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Renal cell carcinoma with renocolic fistula presenting as an emphysematous pyelonephritis in a non-functioning kidney: case report

Abstract

Background

The uniqueness of this case is in its rarity and divergent presentation.

Case presentation

Here, we report a case of 56-year-old male patient with pain in the left flank for 1 year. On evaluation, patient was diagnosed with multiple left renal calculi and emphysematous pyelonephritis with non-functioning kidney. Intraoperatively, dense perinephric adhesions, necrotic kidney and renocolic fistula were encountered. The patient underwent left nephrectomy with resection anastomosis of descending colon segment with loop ileostomy. Histopathological examination showed a poorly differentiated high-grade clear cell carcinoma with squamous metaplasia.

Conclusion

Renal cell carcinoma can present in unusual ways. Sometimes, it can mimic emphysematous pyelonephritis because of fistulous communication with gut. It is rare but challenging for urologists to diagnose and manage such cases.

Background

Renal malignancies associated with inflammatory diseases, such as renal abscess and pyelonephritis, can lead to a delay in the detection of the disease. Moreover, imaging studies sometimes cannot distinguish between these two diseases [1]. Discriminating between benign conditions and malignancies may be difficult in non-functioning kidneys unless nephrectomy is performed, as reported in the literature [2]. Furthermore, the number of studies and case reports reporting tumors in specimens from patients undergoing nephrectomy for emphysematous pyelonephritis is limited.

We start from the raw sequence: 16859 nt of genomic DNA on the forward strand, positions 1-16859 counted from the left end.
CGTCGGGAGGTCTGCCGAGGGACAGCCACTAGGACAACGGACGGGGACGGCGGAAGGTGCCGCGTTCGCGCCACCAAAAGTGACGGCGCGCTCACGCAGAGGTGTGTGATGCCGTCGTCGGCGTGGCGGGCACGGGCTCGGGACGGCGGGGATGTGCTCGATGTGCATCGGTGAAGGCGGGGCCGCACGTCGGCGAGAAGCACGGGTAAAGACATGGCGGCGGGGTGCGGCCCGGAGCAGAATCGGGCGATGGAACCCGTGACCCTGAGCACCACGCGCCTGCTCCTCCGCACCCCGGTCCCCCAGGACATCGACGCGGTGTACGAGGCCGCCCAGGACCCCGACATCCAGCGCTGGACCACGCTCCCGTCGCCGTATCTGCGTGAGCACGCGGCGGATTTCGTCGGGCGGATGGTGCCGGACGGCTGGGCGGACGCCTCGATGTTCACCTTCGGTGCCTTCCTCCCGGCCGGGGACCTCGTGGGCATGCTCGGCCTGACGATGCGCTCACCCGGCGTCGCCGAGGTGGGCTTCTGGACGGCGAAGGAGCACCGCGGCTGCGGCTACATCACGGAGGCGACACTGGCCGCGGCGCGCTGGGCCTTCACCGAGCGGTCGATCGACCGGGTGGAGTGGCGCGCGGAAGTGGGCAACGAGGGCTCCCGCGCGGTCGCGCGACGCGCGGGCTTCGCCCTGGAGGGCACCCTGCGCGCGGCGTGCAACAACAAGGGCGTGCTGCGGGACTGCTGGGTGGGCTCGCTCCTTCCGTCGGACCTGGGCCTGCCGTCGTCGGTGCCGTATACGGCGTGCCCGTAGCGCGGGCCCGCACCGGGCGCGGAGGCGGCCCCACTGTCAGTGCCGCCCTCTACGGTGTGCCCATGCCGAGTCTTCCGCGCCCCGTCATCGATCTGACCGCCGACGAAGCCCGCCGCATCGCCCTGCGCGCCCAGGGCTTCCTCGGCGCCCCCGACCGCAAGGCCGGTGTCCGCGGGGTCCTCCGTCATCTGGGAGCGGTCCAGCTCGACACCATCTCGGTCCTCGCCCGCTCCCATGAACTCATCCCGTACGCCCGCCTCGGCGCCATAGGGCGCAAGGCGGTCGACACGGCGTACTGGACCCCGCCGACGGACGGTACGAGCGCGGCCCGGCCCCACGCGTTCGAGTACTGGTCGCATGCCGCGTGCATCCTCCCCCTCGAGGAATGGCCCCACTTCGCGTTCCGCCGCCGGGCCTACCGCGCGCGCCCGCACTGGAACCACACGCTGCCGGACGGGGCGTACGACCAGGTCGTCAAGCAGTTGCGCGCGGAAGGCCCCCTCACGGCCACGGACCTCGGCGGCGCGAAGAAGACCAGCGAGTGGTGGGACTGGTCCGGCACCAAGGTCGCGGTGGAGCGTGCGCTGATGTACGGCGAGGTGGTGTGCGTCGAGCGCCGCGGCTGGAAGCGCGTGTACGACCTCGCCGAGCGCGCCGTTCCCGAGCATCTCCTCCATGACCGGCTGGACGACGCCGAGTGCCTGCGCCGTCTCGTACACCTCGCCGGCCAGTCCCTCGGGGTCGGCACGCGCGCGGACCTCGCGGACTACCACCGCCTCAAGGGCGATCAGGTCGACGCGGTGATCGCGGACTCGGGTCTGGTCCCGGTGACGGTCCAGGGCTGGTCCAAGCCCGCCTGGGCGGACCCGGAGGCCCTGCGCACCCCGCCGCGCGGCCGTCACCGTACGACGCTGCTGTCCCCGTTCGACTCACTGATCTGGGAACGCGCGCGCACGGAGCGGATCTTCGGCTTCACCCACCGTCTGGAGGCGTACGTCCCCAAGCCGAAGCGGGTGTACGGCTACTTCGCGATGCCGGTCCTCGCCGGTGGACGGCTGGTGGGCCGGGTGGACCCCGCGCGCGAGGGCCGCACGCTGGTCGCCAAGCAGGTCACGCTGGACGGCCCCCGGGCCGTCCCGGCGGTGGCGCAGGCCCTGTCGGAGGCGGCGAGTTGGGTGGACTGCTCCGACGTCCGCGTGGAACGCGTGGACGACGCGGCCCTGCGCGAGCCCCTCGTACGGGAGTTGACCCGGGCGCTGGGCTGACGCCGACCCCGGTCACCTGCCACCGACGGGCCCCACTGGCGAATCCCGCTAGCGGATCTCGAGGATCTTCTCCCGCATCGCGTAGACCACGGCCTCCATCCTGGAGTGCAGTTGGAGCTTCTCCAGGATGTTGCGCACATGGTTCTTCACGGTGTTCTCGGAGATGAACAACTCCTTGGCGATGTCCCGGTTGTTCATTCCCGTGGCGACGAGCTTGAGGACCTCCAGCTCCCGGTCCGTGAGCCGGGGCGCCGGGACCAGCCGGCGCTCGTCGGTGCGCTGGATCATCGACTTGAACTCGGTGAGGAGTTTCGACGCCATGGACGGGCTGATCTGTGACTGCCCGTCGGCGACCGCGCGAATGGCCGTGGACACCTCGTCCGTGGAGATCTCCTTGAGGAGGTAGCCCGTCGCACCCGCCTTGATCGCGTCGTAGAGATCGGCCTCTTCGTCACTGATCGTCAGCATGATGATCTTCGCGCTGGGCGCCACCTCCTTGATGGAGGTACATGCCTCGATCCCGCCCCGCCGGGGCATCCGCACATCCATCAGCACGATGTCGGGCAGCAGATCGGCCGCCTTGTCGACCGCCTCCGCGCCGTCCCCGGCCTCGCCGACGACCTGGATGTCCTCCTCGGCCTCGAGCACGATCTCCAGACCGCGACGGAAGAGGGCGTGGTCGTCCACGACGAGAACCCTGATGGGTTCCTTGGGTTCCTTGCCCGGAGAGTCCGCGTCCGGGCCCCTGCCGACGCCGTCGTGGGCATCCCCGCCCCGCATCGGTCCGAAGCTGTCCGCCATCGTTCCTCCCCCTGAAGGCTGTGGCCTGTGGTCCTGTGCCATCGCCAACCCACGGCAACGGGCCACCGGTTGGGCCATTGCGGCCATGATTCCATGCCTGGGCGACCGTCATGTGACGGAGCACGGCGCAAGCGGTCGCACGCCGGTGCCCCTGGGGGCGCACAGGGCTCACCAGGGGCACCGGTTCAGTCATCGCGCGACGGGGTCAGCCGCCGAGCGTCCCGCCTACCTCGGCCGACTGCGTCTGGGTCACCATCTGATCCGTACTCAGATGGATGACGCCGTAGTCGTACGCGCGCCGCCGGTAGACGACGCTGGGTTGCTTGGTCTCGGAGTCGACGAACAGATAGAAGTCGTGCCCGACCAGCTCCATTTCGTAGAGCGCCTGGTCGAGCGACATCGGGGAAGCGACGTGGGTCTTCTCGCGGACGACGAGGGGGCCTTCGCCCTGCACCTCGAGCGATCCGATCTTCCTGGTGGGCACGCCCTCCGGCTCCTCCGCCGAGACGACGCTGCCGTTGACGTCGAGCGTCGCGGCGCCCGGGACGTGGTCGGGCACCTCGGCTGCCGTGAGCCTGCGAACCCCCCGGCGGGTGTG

Case presentation

A 56-year-old male patient presented with pain in the left flank, off and on for 1 year. However, no fever, weight loss, cough or bowel habit changes were reported by patient. He had no significant family history or any surgical intervention in the past. On examination, mild left flank tenderness with flank bulge was present.

Urine examination revealed 15–20 RBC/Hpf and 10–12 WBC/Hpf. The hemoglobin was 8.0 gm/dl, total count 17,800, blood urea 30 mg/dL, and serum creatinine 0.8 mg/dL. X-ray of the kidney, ureter and bladder (KUB) showed the presence of left renal calculi with multiple air foci within renal parenchyma. Ultrasound evaluation showed left renal calculi (18 mm) with intrarenal air collection and left perirenal collection (30 × 19 mm). CT urography was done which revealed multiple left renal calculi and emphysematous pyelonephritis with distortion of renal architecture without demonstrable contrast excretion (Fig. 1).

Figure 1
figure1

CT urography

Initially, patient was managed conservatively. Retrograde pyelography did not reveal fistulous tract. However, left-sided DJ stent was inserted. Patient improved with these measures. After 6 weeks, DTPA scan was done which showed eGFR of 10.49 ml/min (13.75%) on left and 76.21 ml/min on right kidney. The patient was taken up for left nephrectomy. Eleventh rib lank incision was given initially. Later on, the upper pole of the kidney was found to be adhered to the diaphragm; therefore, the incision was converted to thoracoabdominal incision.

Intraoperative findings include dense perinephric adhesions involving descending colon and psoas major muscle. On further dissection, renocolic fistula was identified. Few left para-aortic lymph nodes were present. The entire kidney was necrotic, so it was removed piecemeal. As the obstructing stone could not be identified in kidney specimen, fluoroscopy was done. The stone was found to be present in the pelvis. Stone was palpated in sigmoid colon which was removed through fistulous tract (Figs. 2, 3). Biopsy was taken from the fistulous tract, and resection anastomosis of descending colon segment with loop ileostomy was done.

Figure 2
figure2

Renocolic fistula with stone

Figure 3
figure3

Kidney specimen